forTHE REAL LITTLE LUCIEOF NEWLANDS
Once upon a time there was a little girl called Lucie, who lived at a farm called Little-town. She was a good little girl—only she was always losing her pocket-handkerchiefs!
One day little Lucie came into the farm-yard crying—oh, she did cry so! "I've lost my pocket-handkin! Three handkins and a pinny! Have you seen them, Tabby Kitten?"
The Kitten went on washing her white paws; so Lucie asked a speckled hen—
"Sally Henny-penny, have you found three pocket-handkins?"
But the speckled hen ran into a barn, clucking—
"I go barefoot, barefoot, barefoot!"
And then Lucie asked Cock Robin sitting on a twig.
Cock Robin looked sideways at Lucie with his bright black eye, and he flew over a stile and away.
Lucie climbed upon the stile and looked up at the hill behind Little-town—a hill that goes up—up—into the clouds as though it had no top!
And a great way up the hill-side she thought she saw some white things spread upon the grass.
Lucie scrambled up the hill as fast as her stout legs would carry her; she ran along a steep path-way—up and up—until Little-town was right away down below—she could have dropped a pebble down the chimney!
Presently she came to a spring, bubbling out from the hill-side.
Some one had stood a tin can upon a stone to catch the water—but the water was already running over, for the can was no bigger than an egg-cup! And where the sand upon the path was wet—there were foot-marks of a very small person.
Lucie ran on, and on.
The path ended under a big rock. The grass was short and green, and there were clothes—props cut from bracken stems, with lines of plaited rushes, and a heap of tiny clothes pins—but no pocket-handkerchiefs!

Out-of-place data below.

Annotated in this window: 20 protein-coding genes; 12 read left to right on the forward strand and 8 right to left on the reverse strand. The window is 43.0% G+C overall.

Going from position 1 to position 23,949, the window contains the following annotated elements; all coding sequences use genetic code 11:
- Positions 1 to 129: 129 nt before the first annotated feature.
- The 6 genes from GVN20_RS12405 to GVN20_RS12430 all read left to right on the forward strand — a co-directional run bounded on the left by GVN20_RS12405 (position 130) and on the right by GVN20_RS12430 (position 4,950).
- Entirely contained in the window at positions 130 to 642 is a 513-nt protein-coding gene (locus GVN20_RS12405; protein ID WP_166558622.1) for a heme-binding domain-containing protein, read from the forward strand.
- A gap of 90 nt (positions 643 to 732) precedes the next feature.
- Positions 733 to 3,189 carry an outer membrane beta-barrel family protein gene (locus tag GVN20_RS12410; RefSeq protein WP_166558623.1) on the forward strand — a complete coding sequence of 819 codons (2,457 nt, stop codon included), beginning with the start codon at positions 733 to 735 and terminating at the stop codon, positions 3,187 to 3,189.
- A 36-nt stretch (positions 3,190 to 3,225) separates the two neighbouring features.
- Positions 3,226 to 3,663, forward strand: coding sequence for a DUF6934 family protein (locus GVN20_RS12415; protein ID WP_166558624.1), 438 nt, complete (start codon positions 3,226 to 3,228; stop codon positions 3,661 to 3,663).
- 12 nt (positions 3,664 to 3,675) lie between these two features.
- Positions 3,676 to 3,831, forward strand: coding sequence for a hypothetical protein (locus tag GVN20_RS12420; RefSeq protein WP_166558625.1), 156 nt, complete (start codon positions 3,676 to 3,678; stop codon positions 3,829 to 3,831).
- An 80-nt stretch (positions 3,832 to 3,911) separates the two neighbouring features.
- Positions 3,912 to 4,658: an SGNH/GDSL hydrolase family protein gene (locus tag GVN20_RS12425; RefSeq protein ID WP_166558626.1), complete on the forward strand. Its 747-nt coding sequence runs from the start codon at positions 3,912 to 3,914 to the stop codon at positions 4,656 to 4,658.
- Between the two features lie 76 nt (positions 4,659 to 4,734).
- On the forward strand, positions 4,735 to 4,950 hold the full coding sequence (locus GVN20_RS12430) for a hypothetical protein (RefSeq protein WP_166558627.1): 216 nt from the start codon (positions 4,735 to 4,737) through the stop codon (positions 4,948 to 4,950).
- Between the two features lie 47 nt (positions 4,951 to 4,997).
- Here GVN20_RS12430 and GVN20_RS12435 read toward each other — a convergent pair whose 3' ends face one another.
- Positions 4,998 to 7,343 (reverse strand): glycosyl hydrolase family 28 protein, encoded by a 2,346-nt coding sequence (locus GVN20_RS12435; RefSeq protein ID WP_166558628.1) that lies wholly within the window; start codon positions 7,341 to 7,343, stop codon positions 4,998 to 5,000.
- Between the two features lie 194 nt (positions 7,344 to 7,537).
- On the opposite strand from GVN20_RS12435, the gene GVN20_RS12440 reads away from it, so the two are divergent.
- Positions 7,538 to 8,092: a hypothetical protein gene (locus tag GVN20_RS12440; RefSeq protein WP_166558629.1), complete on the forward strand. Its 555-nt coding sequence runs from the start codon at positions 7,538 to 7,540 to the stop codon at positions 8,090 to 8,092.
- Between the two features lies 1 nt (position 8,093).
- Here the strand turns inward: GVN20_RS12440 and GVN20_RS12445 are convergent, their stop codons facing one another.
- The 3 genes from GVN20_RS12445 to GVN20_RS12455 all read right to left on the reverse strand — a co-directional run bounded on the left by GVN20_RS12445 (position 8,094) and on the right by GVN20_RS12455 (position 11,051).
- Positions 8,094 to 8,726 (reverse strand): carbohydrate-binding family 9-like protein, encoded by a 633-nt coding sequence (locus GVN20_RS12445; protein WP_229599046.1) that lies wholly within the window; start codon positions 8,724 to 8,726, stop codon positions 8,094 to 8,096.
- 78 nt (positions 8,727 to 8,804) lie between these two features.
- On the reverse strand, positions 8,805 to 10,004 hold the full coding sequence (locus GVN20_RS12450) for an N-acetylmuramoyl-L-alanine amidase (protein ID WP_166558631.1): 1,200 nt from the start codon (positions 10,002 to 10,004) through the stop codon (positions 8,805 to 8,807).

But there was something else—a door! straight into the hill; and inside it some one was singing—"Lily-white and clean, oh! With little frills between, oh! Smooth and hot—red rusty spot Never here be seen, oh!"
Lucie, knocked—once—twice, and interrupted the song. A little frightened voice called out "Who's that?"
Lucie opened the door: and what do you think there was inside the hill?—a nice clean kitchen with a flagged floor and wooden beams—just like any other farm kitchen. Only the ceiling was so low that Lucie's head nearly touched it; and the pots and pans were small, and so was everything there.
There was a nice hot singey smell; and at the table, with an iron in her hand stood a very stout short person staring anxiously at Lucie.
Her print gown was tucked up, and she was wearing a large apron over her striped petticoat. Her little black nose went sniffle, sniffle, snuffle, and her eyes went twinkle, twinkle; and underneath her cap—where Lucie had yellow curls—that little person had PRICKLES!
"Who are you?" said Lucie. "Have you seen my pocket-handkins?"
The little person made a bob-curtsey—"Oh, yes, if you please'm; my name is Mrs. Tiggy-winkle; oh, yes if you please'm, I'm an excellent clear-starcher!" And she took something out of a clothes-basket, and spread it on the ironing-blanket....